by Julie Pham
(This article previously appeared on Người Việt Tây Bắc and has been reprinted under an agreement.)
“Một cây làm chẳng nên non. Ba cây chụm lại thành hòn núi cao.” This Vietnamese proverb means that a single tree doesn’t matter much. Three trees together look like a mountain.
How does a refugee community like the Vietnamese achieve so much when we came with so little? My father, Kim Phạm, always stressed that the success of our community is rooted in a willingness to support and uplift one another so that we can achieve our dreams. We have been able to do so much more with what little we have because we have each other’s backs.
Many of these dreams started in Vietnam. Like hundreds of thousands of other South Vietnamese who fought against the communists during the Vietnam War, my father was forced into a communist prison camp to be reeducated in the years after the Fall of Saigon in 1975. Inside the camp, he dreamed of starting a newspaper in the U.S. The dream was realized in Seattle, where my parents and I managed to find refuge after fleeing Vietnam as boat people. My parents named the newspaper Người Việt Tây Bắc (NVTB), which translates to “Vietnamese people of the Northwest.”
Continue reading The Key to a Refugee Community’s Success
by Carolyn Bick
Tommy Le loved to cook and garden with his grandmother and do landscaping work with his father. He was friendly with his teachers. He loved to play chess. He had a curiosity that made him seek out deeply philosophical texts — a trait so unique that his local librarians knew him by name. And on June 14, 2017, the 20-year-old Vietnamese American student was going to attend his graduation ceremony at South Seattle College, where he had graduated from the College Career Link program just the day before.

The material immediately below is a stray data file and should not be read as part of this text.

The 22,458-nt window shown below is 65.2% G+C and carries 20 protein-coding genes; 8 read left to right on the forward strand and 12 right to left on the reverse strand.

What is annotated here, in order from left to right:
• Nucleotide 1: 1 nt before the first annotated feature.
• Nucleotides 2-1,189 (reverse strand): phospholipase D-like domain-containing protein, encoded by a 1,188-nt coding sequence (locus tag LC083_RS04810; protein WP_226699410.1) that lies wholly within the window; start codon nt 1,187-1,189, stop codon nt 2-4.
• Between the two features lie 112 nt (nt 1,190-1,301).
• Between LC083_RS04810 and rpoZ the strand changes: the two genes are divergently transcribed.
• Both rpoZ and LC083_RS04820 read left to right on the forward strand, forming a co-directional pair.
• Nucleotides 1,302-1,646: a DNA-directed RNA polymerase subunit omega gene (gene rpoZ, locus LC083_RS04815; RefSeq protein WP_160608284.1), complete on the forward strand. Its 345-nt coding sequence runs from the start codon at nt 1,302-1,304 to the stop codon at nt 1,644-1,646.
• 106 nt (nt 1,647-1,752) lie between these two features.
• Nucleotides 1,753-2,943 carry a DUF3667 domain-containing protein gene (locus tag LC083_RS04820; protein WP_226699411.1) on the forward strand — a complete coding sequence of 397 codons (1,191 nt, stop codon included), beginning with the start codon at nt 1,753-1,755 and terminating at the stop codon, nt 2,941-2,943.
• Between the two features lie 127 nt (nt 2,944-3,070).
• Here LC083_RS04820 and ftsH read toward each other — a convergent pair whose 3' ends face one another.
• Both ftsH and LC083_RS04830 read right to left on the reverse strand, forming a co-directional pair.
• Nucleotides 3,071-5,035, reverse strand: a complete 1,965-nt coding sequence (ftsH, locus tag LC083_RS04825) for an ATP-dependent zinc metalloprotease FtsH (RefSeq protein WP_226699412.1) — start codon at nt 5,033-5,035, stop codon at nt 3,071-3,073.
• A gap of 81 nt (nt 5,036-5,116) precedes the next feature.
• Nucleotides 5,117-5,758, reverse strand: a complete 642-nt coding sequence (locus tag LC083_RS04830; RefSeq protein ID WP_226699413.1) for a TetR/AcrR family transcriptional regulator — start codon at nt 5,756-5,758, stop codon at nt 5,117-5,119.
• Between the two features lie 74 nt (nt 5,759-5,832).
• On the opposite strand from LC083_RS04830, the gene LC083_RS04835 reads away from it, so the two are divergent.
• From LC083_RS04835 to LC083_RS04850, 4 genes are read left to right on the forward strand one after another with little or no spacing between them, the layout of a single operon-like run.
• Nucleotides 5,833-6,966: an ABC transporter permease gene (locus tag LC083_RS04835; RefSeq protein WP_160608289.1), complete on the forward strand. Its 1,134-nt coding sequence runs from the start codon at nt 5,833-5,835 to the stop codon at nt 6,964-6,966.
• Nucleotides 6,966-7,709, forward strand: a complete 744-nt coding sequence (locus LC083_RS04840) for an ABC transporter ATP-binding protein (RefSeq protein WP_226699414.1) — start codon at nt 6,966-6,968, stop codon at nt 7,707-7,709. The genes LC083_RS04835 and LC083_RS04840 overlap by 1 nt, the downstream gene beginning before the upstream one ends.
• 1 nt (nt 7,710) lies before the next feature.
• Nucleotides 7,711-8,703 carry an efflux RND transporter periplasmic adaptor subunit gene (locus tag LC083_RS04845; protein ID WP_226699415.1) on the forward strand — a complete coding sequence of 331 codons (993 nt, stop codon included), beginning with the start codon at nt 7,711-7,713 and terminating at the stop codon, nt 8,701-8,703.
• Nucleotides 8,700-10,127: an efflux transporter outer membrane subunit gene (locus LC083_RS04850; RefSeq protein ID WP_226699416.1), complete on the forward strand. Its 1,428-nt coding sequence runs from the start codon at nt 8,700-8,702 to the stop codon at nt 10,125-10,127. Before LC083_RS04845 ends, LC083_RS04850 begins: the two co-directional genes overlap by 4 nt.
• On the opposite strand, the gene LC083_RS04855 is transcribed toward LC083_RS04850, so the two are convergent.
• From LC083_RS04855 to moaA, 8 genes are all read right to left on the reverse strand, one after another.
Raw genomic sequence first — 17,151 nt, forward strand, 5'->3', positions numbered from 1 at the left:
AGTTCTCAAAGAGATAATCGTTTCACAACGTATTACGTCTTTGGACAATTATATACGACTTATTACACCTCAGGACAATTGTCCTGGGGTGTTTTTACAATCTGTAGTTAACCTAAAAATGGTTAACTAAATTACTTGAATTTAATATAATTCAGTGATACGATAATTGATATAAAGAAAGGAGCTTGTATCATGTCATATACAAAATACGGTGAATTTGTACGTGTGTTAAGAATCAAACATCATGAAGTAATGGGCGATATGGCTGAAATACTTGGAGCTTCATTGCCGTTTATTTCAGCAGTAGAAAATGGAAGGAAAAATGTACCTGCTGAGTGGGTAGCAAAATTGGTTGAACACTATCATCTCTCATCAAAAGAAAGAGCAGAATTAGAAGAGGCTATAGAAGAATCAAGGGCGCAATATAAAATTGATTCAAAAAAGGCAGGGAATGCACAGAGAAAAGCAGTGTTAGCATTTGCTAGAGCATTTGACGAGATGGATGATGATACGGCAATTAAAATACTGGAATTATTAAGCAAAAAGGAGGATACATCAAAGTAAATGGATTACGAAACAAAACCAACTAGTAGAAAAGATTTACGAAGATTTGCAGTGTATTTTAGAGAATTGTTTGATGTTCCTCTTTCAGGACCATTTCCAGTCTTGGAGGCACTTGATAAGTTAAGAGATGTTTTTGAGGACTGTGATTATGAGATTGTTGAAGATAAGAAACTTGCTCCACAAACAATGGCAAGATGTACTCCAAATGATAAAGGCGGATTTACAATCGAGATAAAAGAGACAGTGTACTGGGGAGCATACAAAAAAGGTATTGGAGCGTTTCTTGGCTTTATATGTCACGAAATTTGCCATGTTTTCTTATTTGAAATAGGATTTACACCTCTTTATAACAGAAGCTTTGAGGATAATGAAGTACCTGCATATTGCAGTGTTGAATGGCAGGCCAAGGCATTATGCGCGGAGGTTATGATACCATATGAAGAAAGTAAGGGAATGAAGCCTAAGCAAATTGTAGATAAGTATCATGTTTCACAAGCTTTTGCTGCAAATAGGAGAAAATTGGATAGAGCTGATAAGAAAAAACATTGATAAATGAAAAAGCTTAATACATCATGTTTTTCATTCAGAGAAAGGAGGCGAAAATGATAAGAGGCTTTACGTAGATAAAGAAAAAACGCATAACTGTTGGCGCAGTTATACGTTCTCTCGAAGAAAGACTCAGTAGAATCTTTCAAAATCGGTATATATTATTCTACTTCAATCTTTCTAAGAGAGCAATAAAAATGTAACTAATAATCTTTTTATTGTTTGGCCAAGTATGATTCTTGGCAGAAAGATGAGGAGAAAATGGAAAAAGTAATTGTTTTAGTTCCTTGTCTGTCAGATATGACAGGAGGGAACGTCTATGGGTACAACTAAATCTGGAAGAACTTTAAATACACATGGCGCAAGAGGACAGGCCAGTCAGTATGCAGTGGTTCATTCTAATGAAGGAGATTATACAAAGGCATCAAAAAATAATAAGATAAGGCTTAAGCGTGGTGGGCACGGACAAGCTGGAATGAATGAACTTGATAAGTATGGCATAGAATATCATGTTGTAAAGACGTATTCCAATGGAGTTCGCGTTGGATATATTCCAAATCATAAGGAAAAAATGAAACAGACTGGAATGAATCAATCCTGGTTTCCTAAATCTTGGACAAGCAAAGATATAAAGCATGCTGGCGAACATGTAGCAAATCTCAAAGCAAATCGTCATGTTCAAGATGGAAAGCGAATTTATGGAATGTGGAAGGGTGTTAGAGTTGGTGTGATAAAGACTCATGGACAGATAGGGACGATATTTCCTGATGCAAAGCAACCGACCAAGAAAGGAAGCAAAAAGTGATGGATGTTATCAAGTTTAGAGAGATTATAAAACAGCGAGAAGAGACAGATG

But Le never got to attend that graduation ceremony. He never got to wear his graduation outfit. Generations of his family — some of them refugees — never got to see him achieve his dream of becoming a firefighter.
Instead, King County Sheriff’s Office (KCSO) Deputy Cesar Molina shot the young man twice in the back and once in the back of the hand in Burien on June 13, 2017. The shots to the back killed Le.
Continue reading Le Family Settles, Says KCSO, Deputy Molina Culpable — Sheriff Email Claims Otherwise
by Mark Van Streefkerk
Vietnam is the world’s second largest coffee-producing country, a fact largely unknown to most consumers, though that is changing for those who visit Hello Em Viet Coffee & Roastery. Hello Em is Seattle’s first Vietnamese coffee roastery. Co-owners Yenvy Pham and Nghia Bui carefully oversee every part of the process from sourcing and importing beans from Kon Tum and Buôn Ma Thuột to roasting in house on a Neuhaus Neotec air roaster. The roasted beans make up their signature coffees: the anh roast, a single origin robusta, and em roast, an arabica blend of coffees from Vietnam, Oaxaca, and Ethiopia.
Continue reading Hello Em Viet Coffee & Roastery Serves Coffee, Pastries, and Bánh Mì in Little Saigon
by Jeff Nguyen
(This article was originally published by Northwest Vietnamese News and has been reprinted with permission.)
Neon signage advertising lush comb-overs and immaculate manicures, early 2000s hair model portraits and customers sitting in a row of folding chairs are familiar sights for many in the South Seattle neighborhoods. Nail and hair salons have been a cornerstone of the Vietnamese American business community, dotting streets and corners of Little Saigons across the nation and at home in Seattle. There are about 2,180 Vietnamese-owned nail and hair salons across the state, making up around 60% of salon ownership.
Continue reading Vietnamese-Owned Salons Fight to Stay Afloat Amidst COVID-19